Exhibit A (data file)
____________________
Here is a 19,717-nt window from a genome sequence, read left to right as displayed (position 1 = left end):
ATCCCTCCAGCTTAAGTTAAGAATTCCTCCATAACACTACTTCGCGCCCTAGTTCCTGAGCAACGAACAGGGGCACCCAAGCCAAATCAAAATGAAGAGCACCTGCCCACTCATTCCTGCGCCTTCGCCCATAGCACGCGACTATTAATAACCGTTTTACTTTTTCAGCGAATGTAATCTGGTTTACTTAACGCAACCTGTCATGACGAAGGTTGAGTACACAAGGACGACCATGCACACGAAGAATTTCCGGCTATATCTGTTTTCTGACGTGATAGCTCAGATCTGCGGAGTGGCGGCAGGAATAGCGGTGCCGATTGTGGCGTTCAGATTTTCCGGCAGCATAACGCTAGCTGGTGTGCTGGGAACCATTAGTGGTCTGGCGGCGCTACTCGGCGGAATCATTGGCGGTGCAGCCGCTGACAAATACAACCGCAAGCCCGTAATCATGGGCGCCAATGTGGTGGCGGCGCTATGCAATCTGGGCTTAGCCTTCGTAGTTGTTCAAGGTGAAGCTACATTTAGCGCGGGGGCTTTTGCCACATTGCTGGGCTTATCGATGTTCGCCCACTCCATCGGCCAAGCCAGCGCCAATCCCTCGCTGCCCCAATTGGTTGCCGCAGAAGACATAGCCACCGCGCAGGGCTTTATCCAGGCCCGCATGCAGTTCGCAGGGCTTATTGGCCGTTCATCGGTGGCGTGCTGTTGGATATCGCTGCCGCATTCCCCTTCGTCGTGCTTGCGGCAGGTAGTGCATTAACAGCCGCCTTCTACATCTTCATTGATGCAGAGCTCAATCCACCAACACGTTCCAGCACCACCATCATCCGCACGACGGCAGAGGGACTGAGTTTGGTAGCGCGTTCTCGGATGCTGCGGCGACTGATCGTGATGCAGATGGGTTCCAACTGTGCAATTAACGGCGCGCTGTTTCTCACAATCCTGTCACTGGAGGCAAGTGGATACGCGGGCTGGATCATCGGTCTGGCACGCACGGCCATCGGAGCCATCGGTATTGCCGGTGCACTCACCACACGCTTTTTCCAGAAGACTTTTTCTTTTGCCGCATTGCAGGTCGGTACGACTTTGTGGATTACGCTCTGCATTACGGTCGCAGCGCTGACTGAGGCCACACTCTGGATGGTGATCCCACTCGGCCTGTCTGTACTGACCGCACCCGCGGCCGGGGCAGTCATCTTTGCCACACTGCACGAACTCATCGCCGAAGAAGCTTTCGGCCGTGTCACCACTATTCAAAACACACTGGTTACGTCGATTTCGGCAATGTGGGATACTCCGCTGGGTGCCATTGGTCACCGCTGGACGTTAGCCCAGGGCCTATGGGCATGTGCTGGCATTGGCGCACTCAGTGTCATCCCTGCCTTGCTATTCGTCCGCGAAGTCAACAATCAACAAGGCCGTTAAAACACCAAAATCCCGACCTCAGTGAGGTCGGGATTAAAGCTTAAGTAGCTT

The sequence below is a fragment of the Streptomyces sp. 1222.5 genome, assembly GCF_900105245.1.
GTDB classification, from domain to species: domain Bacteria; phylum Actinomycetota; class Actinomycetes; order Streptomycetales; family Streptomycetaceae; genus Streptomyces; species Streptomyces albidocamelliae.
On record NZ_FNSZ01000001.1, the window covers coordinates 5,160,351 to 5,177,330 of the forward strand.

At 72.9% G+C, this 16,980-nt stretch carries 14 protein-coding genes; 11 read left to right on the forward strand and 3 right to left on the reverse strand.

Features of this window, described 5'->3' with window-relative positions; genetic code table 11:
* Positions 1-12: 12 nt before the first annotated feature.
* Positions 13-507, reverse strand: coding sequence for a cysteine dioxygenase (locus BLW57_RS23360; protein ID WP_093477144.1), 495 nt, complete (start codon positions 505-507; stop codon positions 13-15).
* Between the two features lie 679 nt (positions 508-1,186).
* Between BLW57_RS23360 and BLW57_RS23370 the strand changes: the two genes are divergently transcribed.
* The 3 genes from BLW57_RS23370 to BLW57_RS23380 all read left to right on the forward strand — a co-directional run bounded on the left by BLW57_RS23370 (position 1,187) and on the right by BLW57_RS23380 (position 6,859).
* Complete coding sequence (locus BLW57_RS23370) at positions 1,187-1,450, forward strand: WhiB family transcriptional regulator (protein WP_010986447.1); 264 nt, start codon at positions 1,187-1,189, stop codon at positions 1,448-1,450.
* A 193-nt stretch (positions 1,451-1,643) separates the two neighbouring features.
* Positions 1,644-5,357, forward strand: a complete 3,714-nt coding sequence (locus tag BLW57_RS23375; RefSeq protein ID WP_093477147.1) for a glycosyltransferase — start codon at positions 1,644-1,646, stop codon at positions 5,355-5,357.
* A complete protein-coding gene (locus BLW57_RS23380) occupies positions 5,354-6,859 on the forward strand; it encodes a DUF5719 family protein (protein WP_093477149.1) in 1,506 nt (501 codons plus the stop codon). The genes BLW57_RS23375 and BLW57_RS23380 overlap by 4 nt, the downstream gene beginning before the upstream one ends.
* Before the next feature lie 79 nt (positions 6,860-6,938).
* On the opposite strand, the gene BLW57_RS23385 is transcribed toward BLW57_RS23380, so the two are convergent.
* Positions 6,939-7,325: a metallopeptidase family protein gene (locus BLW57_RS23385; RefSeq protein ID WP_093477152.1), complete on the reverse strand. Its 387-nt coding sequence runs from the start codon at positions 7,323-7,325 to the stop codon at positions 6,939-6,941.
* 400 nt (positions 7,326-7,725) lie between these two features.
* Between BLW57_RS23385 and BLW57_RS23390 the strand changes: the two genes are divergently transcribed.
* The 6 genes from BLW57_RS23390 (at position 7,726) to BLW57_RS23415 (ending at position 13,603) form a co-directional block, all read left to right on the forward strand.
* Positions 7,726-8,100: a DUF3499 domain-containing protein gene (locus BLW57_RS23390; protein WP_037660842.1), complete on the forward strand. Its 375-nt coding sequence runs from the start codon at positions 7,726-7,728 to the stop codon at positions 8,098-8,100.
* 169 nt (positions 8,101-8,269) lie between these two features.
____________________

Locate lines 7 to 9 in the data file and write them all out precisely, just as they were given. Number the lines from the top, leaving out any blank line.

Features of this window, described 5'->3' with window-relative positions; genetic code table 11:
* Positions 1-12: 12 nt before the first annotated feature.
* Positions 13-507, reverse strand: coding sequence for a cysteine dioxygenase (locus BLW57_RS23360; protein ID WP_093477144.1), 495 nt, complete (start codon positions 505-507; stop codon positions 13-15).